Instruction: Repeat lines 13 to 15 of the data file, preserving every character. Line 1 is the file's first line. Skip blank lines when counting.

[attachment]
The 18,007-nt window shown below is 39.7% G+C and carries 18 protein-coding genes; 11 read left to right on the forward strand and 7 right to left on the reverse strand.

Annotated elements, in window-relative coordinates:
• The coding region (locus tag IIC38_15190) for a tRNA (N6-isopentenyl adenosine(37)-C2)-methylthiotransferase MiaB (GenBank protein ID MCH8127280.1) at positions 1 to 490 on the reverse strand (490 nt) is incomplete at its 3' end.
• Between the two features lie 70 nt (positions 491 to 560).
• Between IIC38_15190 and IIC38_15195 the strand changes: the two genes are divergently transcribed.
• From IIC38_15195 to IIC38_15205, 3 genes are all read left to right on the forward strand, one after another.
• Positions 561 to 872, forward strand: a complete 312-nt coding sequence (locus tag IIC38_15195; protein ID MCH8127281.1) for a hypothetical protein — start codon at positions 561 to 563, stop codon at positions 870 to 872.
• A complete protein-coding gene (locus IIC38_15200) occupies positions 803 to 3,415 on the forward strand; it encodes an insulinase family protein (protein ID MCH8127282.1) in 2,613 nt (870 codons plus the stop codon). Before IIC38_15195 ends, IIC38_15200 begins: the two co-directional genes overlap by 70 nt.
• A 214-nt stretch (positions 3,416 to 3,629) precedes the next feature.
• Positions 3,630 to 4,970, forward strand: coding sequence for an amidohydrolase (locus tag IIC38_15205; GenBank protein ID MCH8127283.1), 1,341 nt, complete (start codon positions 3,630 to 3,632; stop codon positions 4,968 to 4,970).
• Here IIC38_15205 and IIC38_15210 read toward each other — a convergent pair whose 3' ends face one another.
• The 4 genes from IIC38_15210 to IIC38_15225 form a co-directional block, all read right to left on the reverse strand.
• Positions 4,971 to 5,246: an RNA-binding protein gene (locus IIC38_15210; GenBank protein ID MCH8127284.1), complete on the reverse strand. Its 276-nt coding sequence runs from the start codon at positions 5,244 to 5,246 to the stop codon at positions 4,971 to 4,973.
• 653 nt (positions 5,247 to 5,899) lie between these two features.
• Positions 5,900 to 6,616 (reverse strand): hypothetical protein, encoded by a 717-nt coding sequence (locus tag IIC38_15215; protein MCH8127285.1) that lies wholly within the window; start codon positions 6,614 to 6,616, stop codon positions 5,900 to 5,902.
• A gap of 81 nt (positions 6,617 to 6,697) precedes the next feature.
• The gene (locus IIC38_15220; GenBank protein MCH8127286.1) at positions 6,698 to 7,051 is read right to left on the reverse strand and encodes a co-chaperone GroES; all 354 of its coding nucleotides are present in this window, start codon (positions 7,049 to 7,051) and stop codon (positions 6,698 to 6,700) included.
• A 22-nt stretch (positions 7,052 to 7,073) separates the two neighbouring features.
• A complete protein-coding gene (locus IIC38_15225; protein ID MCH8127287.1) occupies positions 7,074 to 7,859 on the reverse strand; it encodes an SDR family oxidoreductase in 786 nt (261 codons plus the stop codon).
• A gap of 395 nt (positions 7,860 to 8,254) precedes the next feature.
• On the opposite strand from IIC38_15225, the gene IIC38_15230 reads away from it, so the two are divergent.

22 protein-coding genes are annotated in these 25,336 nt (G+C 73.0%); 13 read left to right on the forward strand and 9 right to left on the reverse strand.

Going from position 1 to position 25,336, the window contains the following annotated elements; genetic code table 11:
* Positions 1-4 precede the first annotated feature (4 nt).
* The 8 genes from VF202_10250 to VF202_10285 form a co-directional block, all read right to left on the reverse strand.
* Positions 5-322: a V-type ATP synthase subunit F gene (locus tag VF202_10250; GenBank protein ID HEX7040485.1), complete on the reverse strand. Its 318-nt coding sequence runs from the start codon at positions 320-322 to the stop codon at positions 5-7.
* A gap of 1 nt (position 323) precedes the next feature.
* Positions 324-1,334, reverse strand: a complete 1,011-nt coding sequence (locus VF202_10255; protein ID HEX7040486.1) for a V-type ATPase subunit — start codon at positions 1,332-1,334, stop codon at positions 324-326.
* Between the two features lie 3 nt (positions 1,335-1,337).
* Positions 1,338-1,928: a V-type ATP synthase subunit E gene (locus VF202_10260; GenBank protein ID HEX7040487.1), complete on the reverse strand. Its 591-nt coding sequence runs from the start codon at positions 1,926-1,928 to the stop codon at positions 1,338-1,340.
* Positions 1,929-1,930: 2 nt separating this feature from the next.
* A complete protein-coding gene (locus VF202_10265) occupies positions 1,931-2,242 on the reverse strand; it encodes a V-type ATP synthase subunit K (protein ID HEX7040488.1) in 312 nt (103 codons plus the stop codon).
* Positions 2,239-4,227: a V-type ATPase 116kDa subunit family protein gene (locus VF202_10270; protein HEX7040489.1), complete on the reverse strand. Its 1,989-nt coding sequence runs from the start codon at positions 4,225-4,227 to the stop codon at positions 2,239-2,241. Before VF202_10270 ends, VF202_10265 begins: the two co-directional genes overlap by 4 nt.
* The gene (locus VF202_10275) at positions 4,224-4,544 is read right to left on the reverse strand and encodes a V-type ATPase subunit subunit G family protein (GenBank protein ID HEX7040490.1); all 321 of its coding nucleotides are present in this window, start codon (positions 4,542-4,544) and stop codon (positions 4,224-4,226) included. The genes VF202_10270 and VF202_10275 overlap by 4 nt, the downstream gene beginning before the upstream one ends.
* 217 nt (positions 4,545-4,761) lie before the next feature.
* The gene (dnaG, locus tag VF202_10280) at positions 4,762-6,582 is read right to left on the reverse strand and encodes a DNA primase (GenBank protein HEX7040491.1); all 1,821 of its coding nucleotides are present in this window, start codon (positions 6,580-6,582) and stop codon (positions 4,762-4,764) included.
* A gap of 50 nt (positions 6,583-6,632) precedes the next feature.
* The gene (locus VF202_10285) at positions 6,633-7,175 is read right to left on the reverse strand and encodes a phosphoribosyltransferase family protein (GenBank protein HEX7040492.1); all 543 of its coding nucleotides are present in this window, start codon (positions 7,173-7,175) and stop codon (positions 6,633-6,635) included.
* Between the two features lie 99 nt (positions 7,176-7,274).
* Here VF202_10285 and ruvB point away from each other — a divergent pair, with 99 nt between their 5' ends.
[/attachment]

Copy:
• Positions 4,971 to 5,246: an RNA-binding protein gene (locus IIC38_15210; GenBank protein ID MCH8127284.1), complete on the reverse strand. Its 276-nt coding sequence runs from the start codon at positions 5,244 to 5,246 to the stop codon at positions 4,971 to 4,973.
• 653 nt (positions 5,247 to 5,899) lie between these two features.
• Positions 5,900 to 6,616 (reverse strand): hypothetical protein, encoded by a 717-nt coding sequence (locus tag IIC38_15215; protein MCH8127285.1) that lies wholly within the window; start codon positions 6,614 to 6,616, stop codon positions 5,900 to 5,902.